The Horrifyingly Named Micro-Genre “Rape Gaze” Explained


Readers of this morning’s Salem review on Pitchfork might have recoiled a bit as the piece’s writer, Larry Fitzmaurice, casually rattled off a few terms commonly used to describe the gothy Michigan band’s sound–“witch house, drag, haunted house, rape gaze, and so on.” Rape gaze? What could that phrase possibly describe? Not knowing ourselves, we called up local DJ Lauren Flax, who along with Lauren Dillard plays music in the frequently-tagged-as-witch house (“I think we’ve graduated from that sound,” Flax avers) Brooklyn duo Creep. They’re the ones who first coined the term, posting it on their MySpace page earlier this year. So what does it mean?

So you guys are the ones who coined this “rape gaze” thing?

Yeah, but it’s basically a joke. I mean, when we started being called a witch house band, it’s kind of, you know, it’s a hilarious term to us, “witch house.” It’s almost as ridiculous to be called “rape gaze,” so we put it out there. [Laughs]

What are its origins? The two of you were joking around?

Yeah, pretty much. It’s funny because in Creep, we make a lot of dark music, a lot of serious music, but really the heart of Lauren and I–our humor takes over for the most part. And that’s kind of where it came from. Because we take a lot of pictures and we look super serious and we kind of call that our “rape gaze.” Some people might call it “bedroom eyes,” but no–we call it rape gaze.

So that’s what the rape gaze is–that generic, bedroom eyes-type of expression?

Yeah, I mean, it’s really just kind of a joke. We never really thought about it. And we thought it was pretty funny when the New York Press pulled that out and put that in the article they did on us. We weren’t really expecting that. Because we just put it on our MySpace page as a joke.

Out of context, the phrase looks terrifying. Offensive, basically.

It can be taken very offensively, because rape is not a light subject. I don’t know, maybe we’re out of line with it, but either way, we don’t take it very seriously. It’s kind of funny what people pick out.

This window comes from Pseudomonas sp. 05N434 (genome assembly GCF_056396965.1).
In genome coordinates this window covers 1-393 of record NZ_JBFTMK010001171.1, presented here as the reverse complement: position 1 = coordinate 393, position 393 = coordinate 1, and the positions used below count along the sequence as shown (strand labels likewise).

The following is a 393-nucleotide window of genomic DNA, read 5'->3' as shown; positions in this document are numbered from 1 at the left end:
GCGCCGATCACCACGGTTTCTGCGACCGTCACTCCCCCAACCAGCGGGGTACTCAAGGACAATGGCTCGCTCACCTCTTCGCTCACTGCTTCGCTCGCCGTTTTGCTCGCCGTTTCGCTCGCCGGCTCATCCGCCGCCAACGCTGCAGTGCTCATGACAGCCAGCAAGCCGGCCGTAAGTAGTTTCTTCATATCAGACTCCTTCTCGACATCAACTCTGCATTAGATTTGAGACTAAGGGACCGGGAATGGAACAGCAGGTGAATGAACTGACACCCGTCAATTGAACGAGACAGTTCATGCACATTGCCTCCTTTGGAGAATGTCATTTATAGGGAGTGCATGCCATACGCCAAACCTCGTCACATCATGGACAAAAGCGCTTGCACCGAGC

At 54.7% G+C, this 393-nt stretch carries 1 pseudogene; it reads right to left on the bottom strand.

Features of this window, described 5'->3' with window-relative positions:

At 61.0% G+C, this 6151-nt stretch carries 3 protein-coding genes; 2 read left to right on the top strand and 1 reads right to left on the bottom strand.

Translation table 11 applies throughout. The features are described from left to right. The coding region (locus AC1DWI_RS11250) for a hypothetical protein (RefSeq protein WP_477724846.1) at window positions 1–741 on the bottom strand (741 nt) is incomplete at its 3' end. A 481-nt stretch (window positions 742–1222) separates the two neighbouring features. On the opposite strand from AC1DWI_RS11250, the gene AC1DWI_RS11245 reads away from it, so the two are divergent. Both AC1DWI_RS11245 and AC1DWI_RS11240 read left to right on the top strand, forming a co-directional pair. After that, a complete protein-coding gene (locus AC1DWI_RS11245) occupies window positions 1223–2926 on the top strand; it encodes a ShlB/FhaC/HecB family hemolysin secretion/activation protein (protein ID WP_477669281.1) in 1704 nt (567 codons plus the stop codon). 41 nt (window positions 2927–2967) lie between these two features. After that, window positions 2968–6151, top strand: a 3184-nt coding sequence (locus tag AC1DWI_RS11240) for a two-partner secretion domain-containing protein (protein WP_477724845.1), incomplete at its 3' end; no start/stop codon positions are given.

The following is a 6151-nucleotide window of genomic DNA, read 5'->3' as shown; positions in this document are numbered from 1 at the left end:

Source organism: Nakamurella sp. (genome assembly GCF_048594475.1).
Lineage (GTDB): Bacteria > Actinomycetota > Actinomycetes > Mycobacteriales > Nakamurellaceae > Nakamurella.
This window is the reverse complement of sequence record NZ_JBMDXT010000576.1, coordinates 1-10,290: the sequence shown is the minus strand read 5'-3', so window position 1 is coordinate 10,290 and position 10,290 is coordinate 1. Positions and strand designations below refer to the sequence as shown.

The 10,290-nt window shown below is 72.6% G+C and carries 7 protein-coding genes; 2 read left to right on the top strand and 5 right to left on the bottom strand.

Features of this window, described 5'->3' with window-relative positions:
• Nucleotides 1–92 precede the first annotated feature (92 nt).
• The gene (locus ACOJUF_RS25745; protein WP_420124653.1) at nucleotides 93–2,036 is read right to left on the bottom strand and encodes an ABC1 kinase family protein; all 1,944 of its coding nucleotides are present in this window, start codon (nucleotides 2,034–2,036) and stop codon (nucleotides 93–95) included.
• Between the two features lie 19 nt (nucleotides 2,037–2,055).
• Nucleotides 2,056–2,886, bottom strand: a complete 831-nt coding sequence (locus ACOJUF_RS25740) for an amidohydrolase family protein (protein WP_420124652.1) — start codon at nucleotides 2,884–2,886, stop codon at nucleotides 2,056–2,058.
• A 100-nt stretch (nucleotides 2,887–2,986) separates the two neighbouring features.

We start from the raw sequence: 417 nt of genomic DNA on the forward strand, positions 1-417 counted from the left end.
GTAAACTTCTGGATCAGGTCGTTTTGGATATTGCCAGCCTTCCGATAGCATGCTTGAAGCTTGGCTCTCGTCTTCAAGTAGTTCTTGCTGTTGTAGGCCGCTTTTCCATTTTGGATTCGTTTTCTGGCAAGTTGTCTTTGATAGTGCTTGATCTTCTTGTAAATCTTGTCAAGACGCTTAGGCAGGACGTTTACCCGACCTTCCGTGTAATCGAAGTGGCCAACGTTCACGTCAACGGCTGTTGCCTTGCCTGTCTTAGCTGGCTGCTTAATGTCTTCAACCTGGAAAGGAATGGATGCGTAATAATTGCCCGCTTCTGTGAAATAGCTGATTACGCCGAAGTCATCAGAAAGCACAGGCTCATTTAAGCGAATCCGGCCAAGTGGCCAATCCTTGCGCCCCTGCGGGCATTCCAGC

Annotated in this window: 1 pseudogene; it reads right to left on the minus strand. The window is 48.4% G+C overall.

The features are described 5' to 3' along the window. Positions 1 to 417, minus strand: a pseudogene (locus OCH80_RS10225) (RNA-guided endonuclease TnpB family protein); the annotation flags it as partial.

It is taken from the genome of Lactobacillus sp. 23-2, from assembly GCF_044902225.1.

Perhaps one thing that makes it so distracting is that it’s presented in this Pitchfork review without any context or explanation. Are Salem “rape gaze,” in your cosmology?

I don’t consider it a real thing at all. I think all these titles, all these micro-genres that people come up with are absolutely ridiculous. And this is our small little contribution to the ridiculousness of it all. We just wish people would let all that go and listen to the music, you know what I mean? I don’t know why people feel like it’s so important to categorize every small little thing. But at the same time, with people putting us in that witch house movement, we’re not pissed off or upset about that either. We’re just like, “OK, whatever.”

Later in this same review the writer says, “snatches of decipherable lyrics reveal threats of rape and murder, as well as excessive use of the word ‘bitch’,” and concludes, “maybe we’re better off not understanding what they’re saying.” Seems me that if you read this review alone, the inference the reader is going to get is that “rape gaze” is dreamy music about rape.

Well I should probably read this article. I mean, I don’t know, I hope it doesn’t spark some weird crazy controversy, because that is certainly not our intention.

What’s the official Creep line on Salem, anyway?

We’re huge fans of them–they’ve been an influence in the past to us, and I know Lauren and [Salem frontman] John Holland are good friends, and we totally love them. We’ve always kind of been confused as to the comparison, because we don’t really see it. But we’re big fans.

Update: Flax writes, “I just wanted to add something. I definitely didn’t express enough that we do not take the term ‘rape’ lightly and would never want to advocate sexual violence against any human being. It was a play on words which we never expected to be used as an actual genre. If there is anyone out there that we may have offended, we sincerely apologize.”